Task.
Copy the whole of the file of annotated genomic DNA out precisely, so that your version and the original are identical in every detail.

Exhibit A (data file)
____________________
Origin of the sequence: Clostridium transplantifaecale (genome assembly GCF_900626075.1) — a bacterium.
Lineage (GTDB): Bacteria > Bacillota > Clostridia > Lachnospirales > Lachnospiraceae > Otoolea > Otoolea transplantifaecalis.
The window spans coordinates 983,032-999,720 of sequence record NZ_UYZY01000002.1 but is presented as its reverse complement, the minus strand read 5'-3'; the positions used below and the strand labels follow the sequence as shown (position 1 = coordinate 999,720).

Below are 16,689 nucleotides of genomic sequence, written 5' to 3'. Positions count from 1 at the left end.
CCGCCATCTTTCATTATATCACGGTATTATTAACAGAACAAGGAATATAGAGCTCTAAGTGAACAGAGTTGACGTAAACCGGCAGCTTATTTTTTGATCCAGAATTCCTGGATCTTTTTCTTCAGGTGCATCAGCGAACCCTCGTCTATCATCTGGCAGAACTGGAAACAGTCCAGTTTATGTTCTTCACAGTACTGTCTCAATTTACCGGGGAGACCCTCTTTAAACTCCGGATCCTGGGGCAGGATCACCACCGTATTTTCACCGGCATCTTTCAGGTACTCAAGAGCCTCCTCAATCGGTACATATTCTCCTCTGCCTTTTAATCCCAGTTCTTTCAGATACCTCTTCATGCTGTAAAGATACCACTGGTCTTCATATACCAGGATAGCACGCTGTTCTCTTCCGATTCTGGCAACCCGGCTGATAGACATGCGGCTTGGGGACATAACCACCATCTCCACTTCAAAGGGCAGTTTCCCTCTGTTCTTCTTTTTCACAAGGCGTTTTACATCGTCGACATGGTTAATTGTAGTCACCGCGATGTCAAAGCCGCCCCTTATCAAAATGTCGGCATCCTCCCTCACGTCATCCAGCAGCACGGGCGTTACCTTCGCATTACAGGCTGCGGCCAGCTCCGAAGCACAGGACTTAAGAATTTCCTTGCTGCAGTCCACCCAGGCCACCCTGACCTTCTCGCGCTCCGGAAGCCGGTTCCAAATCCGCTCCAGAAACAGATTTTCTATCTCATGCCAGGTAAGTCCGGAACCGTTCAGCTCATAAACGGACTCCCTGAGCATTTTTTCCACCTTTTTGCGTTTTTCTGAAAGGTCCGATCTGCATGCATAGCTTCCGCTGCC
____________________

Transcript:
Origin of the sequence: Clostridium transplantifaecale (genome assembly GCF_900626075.1) — a bacterium.
Lineage (GTDB): Bacteria > Bacillota > Clostridia > Lachnospirales > Lachnospiraceae > Otoolea > Otoolea transplantifaecalis.
The window spans coordinates 983,032-999,720 of sequence record NZ_UYZY01000002.1 but is presented as its reverse complement, the minus strand read 5'-3'; the positions used below and the strand labels follow the sequence as shown (position 1 = coordinate 999,720).

Below are 16,689 nucleotides of genomic sequence, written 5' to 3'. Positions count from 1 at the left end.
CCGCCATCTTTCATTATATCACGGTATTATTAACAGAACAAGGAATATAGAGCTCTAAGTGAACAGAGTTGACGTAAACCGGCAGCTTATTTTTTGATCCAGAATTCCTGGATCTTTTTCTTCAGGTGCATCAGCGAACCCTCGTCTATCATCTGGCAGAACTGGAAACAGTCCAGTTTATGTTCTTCACAGTACTGTCTCAATTTACCGGGGAGACCCTCTTTAAACTCCGGATCCTGGGGCAGGATCACCACCGTATTTTCACCGGCATCTTTCAGGTACTCAAGAGCCTCCTCAATCGGTACATATTCTCCTCTGCCTTTTAATCCCAGTTCTTTCAGATACCTCTTCATGCTGTAAAGATACCACTGGTCTTCATATACCAGGATAGCACGCTGTTCTCTTCCGATTCTGGCAACCCGGCTGATAGACATGCGGCTTGGGGACATAACCACCATCTCCACTTCAAAGGGCAGTTTCCCTCTGTTCTTCTTTTTCACAAGGCGTTTTACATCGTCGACATGGTTAATTGTAGTCACCGCGATGTCAAAGCCGCCCCTTATCAAAATGTCGGCATCCTCCCTCACGTCATCCAGCAGCACGGGCGTTACCTTCGCATTACAGGCTGCGGCCAGCTCCGAAGCACAGGACTTAAGAATTTCCTTGCTGCAGTCCACCCAGGCCACCCTGACCTTCTCGCGCTCCGGAAGCCGGTTCCAAATCCGCTCCAGAAACAGATTTTCTATCTCATGCCAGGTAAGTCCGGAACCGTTCAGCTCATAAACGGACTCCCTGAGCATTTTTTCCACCTTTTTGCGTTTTTCTGAAAGGTCCGATCTGCATGCATAGCTTCCGCTGCC